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Locked up: A tour of the SLO County jail 

The first thing I noticed when I stepped into the SLO County Jail on April 28, was the smell. 

It was a mix of the antiseptic cleaning chemicals and the organic scent that exists when large numbers of humans are forced to live within a confined space. It was nearing lunchtime when I walked in, and the smell of the food (cafeteria food always smells exactly the same no matter what the actual food item is) added yet another olfactory layer to take in. 

click to enlarge BEHIND BARS:  A tour of the SLO County jail was a window into our criminal justice system. - PHOTO BY CHRIS MCGUINNESS
  • BEHIND BARS: A tour of the SLO County jail was a window into our criminal justice system.

The smell wasn’t necessarily unpleasant or overpowering, just odd. It was a completely utilitarian smell, born not of a desire to please anyone, but comprised starkly of the sum of its parts, both familiar and unfamiliar at the same time. It was the same feeling I had about the jail itself, which I checked out as part of an annual public tour hosted by the SLO Sheriff’s Office during National County Government Month. 

For someone like me—who’s never been arrested, booked, or spent the night in any county lockup before—the facility was a mash-up of contradictions. Sure, this was a place where men and women, some of them dangerous, were housed away from law-abiding residents under the careful scrutiny of correctional deputies, but the menace exists side by side with the mundane, familiar, and everyday.

As we walked the halls, we saw all the iconic aspects of incarcerated life one would expect. The bare, concrete yard where the inmates get exercise, the communal dorm-style “pods” where they slept on bunk beds; the tall doors of the cells where the more dangerous inmates live alone, spending 23 hours each day inside; rough hands wrapped around old-school iron bars in the section of the facility they referred to as “the old jail.”


But for every object or experience that was alien to me (the isolation cells, for example, that were bare of anything save a hole in the floor to function as a toilet) there were constant reminders that the jail was, at its heart, a human endeavor. I saw men and woman hunched over phones as they spoke with their families on the jail’s phone and video visitation system. I watched them play cards in the pods, or stand and talk in shafts of sunlight in the yard.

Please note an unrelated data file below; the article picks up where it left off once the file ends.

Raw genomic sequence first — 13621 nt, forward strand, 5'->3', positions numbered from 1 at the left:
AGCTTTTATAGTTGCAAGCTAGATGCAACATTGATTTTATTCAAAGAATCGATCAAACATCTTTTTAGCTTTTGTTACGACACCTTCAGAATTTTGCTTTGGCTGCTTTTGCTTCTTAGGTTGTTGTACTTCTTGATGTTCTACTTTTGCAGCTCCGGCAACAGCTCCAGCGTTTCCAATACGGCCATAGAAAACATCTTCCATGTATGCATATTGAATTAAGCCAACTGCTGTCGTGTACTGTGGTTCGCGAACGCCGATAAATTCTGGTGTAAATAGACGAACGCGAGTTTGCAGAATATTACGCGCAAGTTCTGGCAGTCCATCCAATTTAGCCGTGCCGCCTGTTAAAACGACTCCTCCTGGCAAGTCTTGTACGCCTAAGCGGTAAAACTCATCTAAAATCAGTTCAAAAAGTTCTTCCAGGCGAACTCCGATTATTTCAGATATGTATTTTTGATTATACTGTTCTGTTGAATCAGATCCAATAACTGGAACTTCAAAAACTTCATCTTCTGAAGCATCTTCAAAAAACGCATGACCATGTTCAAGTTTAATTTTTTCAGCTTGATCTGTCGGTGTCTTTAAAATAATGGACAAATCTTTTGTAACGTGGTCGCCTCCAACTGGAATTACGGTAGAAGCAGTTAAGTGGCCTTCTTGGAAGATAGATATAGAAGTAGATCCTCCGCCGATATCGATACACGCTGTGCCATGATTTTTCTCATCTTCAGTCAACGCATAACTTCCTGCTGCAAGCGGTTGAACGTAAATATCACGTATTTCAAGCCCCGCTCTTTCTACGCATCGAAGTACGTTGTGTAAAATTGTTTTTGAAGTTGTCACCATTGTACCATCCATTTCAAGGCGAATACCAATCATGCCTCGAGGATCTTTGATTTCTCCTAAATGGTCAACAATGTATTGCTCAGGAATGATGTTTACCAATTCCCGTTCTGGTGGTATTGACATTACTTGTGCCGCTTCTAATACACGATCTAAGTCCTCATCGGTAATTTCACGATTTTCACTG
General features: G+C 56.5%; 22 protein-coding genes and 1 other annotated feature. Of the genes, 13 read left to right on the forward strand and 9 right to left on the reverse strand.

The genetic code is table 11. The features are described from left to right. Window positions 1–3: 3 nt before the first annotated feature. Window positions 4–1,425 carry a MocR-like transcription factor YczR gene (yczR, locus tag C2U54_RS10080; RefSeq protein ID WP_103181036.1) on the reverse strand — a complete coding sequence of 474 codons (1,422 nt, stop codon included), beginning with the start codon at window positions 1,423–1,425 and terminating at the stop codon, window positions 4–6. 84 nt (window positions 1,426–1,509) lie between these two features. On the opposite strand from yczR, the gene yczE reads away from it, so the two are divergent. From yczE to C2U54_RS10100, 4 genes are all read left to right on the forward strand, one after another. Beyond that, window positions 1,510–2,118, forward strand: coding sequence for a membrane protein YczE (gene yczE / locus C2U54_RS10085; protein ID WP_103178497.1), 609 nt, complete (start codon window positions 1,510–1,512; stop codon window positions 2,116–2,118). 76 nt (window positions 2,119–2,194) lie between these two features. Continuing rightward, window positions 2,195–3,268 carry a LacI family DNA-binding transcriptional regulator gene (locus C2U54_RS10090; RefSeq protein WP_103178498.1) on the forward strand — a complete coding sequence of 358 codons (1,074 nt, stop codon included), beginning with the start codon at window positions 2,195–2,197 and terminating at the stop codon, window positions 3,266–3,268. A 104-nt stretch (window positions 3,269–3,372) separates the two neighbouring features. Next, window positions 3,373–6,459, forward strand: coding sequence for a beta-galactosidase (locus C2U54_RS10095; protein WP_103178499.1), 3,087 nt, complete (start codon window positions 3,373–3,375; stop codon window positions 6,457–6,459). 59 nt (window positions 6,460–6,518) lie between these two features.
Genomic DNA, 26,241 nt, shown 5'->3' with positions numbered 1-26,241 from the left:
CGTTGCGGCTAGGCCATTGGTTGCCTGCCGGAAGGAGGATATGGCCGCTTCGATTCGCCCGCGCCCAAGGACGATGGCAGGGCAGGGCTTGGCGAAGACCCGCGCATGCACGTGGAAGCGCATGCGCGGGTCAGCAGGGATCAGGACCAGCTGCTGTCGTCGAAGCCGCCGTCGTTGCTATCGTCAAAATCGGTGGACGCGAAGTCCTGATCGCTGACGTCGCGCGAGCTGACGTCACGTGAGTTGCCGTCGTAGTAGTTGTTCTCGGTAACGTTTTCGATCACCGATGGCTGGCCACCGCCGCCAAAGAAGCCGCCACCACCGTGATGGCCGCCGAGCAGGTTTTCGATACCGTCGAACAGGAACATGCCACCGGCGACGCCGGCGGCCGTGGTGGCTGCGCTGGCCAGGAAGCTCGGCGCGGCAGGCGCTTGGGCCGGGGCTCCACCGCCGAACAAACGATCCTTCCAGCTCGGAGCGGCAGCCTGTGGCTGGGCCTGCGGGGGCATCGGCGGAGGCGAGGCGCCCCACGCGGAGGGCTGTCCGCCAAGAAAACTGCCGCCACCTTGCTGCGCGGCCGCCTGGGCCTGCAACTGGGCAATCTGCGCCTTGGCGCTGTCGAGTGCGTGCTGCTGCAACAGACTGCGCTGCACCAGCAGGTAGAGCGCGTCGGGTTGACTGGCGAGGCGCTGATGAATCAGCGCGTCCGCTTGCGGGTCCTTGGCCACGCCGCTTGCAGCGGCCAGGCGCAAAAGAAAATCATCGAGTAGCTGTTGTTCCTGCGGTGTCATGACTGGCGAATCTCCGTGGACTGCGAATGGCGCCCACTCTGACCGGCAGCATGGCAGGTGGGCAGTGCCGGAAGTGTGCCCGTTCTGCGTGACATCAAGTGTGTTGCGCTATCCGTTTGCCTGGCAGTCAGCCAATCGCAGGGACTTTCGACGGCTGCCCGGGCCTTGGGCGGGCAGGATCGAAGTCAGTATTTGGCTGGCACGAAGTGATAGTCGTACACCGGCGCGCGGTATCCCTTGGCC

Later, in a box filled with odd, ugly looking homemade weapons confiscated from inmates, I saw an intricate Oakland Raiders logo carved out of a bar of soap, a testament to the fact that there is creativity, talent, and even beauty in places you wouldn’t really think to find it. 

While we tend to think of our criminal justice system as cold, calculating, and mechanical, it’s still essentially made up of people. For all that jails and prisons represent to those outside that system, the reality is these places are a microcosm of the human experience. There is hope, anger, joy, despair, violence, boredom: everything good and bad, everything wasted and redeemable about ourselves distilled and packed into a single space. 

It’s a lot to take away from a short tour of single county jail. But I’m glad I went, and if given the chance, you should too. As a country, we are finally taking a hard look our criminal justice system. From the state’s public safety realignment, to questioning the use of solitary confinement, to rethinking harsh sentencing for drug offenses, to coming to grips with the role that systemic and historic racism plays in the overwhelmingly lopsided numbers of people of color in the prison system, these are issues those of us in the free world get to discuss over coffee and a morning newspaper, or in Facebook comments, far from the reality of the people directly impacted by those very issues. When we pass up chances to get closer to that system and the people in it, we are doing a disservice to ourselves as citizens, and forgetting our role in our own government. 


The jailers, judges, sheriffs, and our lawmakers are simply stewards of the citizens, and we can’t forget that it’s really up to us to weigh and carefully consider these issues; to investigate, participate, and not forget how our decisions ripple out to other people, who despite their bad choices are more like us than we sometimes want to admit.

Staff Writer Chris McGuinness can be reached at, or on Twitter at @CWMcGuinness.


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